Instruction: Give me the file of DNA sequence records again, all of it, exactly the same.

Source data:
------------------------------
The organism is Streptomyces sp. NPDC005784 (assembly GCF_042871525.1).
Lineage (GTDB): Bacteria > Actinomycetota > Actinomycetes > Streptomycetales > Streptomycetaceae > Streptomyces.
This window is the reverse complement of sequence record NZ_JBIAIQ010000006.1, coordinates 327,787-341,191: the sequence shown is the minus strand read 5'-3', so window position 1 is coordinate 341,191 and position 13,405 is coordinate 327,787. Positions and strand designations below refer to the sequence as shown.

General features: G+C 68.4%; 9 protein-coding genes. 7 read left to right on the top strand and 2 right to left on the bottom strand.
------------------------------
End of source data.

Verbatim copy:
The organism is Streptomyces sp. NPDC005784 (assembly GCF_042871525.1).
Lineage (GTDB): Bacteria > Actinomycetota > Actinomycetes > Streptomycetales > Streptomycetaceae > Streptomyces.
This window is the reverse complement of sequence record NZ_JBIAIQ010000006.1, coordinates 327,787-341,191: the sequence shown is the minus strand read 5'-3', so window position 1 is coordinate 341,191 and position 13,405 is coordinate 327,787. Positions and strand designations below refer to the sequence as shown.

General features: G+C 68.4%; 9 protein-coding genes. 7 read left to right on the top strand and 2 right to left on the bottom strand.